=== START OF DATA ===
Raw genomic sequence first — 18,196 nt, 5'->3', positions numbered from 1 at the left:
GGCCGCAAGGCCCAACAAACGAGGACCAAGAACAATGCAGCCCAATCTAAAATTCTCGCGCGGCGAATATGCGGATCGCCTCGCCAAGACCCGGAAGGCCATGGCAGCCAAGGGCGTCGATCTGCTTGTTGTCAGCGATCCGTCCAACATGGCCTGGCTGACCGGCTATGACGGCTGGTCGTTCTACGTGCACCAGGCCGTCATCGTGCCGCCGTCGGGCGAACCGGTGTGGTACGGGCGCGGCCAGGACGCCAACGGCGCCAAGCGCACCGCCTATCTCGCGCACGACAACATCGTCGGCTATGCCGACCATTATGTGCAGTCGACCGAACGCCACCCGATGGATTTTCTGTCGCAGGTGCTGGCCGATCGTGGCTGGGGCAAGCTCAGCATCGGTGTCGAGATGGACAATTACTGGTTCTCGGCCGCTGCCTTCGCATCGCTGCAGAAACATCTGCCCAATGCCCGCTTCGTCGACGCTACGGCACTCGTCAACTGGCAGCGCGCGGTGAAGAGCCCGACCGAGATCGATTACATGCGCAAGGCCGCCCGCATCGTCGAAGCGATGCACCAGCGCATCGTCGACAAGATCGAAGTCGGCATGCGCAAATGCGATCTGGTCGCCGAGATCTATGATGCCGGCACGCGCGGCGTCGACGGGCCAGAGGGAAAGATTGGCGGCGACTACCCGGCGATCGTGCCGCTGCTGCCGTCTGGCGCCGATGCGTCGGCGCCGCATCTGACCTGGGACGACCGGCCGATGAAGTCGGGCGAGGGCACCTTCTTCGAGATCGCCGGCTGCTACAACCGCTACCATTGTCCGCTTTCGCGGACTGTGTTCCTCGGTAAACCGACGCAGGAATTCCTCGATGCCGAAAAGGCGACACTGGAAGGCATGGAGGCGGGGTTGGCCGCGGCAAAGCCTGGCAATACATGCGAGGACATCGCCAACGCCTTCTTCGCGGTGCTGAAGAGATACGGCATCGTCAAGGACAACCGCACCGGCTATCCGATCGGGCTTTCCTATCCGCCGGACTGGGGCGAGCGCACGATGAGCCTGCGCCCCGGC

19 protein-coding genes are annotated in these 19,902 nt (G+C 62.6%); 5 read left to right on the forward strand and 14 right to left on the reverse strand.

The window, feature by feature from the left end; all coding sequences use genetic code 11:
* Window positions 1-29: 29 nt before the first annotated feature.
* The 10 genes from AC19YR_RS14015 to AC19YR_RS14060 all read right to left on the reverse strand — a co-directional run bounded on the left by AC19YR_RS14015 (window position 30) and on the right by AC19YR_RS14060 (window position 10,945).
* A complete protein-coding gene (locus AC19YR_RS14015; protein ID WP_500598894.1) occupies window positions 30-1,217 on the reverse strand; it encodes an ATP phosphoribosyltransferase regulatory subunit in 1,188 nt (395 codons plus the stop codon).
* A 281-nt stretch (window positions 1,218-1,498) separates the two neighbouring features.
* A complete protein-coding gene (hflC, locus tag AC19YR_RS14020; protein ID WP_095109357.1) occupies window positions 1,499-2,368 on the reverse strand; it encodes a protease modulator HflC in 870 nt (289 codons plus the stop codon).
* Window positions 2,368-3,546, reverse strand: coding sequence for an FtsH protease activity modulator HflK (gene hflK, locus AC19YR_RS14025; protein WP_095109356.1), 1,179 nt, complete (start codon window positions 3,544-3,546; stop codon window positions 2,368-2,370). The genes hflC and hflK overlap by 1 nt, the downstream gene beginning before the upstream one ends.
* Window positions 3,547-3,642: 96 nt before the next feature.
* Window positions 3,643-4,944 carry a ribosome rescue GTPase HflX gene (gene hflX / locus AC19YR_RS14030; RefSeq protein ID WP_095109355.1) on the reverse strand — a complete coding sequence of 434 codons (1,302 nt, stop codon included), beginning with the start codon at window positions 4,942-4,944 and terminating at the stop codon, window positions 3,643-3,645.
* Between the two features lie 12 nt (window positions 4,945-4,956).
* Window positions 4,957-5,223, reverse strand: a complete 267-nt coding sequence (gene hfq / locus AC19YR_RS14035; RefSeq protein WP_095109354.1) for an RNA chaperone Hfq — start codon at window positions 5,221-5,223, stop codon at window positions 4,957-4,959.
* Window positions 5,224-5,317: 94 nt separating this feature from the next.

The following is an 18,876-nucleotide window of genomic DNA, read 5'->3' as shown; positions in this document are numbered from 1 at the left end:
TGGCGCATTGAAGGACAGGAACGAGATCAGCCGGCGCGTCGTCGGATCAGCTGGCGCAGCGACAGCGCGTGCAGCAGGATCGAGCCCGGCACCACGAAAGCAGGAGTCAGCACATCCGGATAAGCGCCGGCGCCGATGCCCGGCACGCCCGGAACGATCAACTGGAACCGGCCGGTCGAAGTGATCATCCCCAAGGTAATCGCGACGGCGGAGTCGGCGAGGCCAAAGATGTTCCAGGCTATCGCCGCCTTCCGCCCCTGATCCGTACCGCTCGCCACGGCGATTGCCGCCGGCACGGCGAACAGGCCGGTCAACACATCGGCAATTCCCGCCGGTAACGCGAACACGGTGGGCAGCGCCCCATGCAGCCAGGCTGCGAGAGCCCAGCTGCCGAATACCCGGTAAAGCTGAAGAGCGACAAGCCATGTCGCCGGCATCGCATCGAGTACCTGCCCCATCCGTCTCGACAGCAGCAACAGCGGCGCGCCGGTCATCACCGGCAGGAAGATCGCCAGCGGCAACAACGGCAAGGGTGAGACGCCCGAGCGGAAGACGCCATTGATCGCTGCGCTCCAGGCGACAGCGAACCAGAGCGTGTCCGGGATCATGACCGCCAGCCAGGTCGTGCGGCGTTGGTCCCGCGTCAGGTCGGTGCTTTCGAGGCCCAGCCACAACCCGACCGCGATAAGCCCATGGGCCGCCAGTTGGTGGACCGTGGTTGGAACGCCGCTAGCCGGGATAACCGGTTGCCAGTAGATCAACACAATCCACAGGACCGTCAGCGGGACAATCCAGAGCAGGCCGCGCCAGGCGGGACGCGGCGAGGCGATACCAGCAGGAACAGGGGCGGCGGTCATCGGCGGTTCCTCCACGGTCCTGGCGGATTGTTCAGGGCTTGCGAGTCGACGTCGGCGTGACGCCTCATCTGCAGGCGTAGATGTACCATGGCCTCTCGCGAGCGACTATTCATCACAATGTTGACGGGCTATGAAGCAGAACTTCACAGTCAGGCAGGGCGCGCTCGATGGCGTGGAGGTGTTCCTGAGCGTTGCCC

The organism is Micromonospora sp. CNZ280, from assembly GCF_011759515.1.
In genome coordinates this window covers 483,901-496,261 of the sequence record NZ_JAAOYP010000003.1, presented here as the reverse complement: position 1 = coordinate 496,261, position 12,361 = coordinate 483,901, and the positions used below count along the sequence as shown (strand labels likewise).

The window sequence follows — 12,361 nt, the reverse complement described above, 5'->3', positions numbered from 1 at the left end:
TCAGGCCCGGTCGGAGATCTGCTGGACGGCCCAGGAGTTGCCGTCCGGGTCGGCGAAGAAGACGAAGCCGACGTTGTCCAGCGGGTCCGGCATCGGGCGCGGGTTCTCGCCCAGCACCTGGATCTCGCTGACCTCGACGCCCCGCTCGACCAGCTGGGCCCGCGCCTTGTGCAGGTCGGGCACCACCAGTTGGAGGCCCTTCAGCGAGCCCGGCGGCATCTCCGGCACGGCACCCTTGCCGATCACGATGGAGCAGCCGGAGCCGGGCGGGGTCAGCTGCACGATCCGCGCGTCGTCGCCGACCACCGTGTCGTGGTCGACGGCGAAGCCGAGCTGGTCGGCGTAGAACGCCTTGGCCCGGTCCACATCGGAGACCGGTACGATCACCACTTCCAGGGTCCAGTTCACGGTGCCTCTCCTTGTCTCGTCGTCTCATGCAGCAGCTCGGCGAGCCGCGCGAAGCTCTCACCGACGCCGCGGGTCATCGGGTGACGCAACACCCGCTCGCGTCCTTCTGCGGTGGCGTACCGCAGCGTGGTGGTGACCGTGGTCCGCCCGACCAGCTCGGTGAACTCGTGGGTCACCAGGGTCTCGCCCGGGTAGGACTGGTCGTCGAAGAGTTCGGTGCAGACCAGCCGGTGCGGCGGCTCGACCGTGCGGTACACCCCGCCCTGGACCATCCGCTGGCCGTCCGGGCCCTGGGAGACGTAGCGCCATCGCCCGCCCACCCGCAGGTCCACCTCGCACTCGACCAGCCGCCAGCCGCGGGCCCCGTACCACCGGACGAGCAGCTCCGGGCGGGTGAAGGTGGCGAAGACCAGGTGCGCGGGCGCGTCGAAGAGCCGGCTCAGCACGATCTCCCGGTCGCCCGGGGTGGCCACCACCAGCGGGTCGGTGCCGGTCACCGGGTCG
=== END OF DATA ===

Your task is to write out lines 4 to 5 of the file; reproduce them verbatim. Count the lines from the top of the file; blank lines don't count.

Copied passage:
The window, feature by feature from the left end; all coding sequences use genetic code 11:
* Window positions 1-29: 29 nt before the first annotated feature.